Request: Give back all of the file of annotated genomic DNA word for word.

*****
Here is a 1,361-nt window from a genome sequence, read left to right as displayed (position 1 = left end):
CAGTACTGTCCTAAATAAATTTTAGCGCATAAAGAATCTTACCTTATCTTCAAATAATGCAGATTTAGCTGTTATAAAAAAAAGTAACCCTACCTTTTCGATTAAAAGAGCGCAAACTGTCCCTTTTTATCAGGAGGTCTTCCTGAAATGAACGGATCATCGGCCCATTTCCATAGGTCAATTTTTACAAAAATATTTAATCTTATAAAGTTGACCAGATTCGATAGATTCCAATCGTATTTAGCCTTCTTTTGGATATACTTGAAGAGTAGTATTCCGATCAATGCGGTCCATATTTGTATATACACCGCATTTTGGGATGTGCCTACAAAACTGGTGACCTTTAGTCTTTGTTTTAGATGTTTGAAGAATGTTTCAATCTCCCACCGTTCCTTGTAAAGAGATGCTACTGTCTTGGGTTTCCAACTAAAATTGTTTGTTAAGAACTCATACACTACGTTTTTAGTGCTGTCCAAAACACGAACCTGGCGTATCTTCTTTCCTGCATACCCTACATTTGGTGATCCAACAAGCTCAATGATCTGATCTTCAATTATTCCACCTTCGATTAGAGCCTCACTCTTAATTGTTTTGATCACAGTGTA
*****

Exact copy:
Here is a 1,361-nt window from a genome sequence, read left to right as displayed (position 1 = left end):
CAGTACTGTCCTAAATAAATTTTAGCGCATAAAGAATCTTACCTTATCTTCAAATAATGCAGATTTAGCTGTTATAAAAAAAAGTAACCCTACCTTTTCGATTAAAAGAGCGCAAACTGTCCCTTTTTATCAGGAGGTCTTCCTGAAATGAACGGATCATCGGCCCATTTCCATAGGTCAATTTTTACAAAAATATTTAATCTTATAAAGTTGACCAGATTCGATAGATTCCAATCGTATTTAGCCTTCTTTTGGATATACTTGAAGAGTAGTATTCCGATCAATGCGGTCCATATTTGTATATACACCGCATTTTGGGATGTGCCTACAAAACTGGTGACCTTTAGTCTTTGTTTTAGATGTTTGAAGAATGTTTCAATCTCCCACCGTTCCTTGTAAAGAGATGCTACTGTCTTGGGTTTCCAACTAAAATTGTTTGTTAAGAACTCATACACTACGTTTTTAGTGCTGTCCAAAACACGAACCTGGCGTATCTTCTTTCCTGCATACCCTACATTTGGTGATCCAACAAGCTCAATGATCTGATCTTCAATTATTCCACCTTCGATTAGAGCCTCACTCTTAATTGTTTTGATCACAGTGTA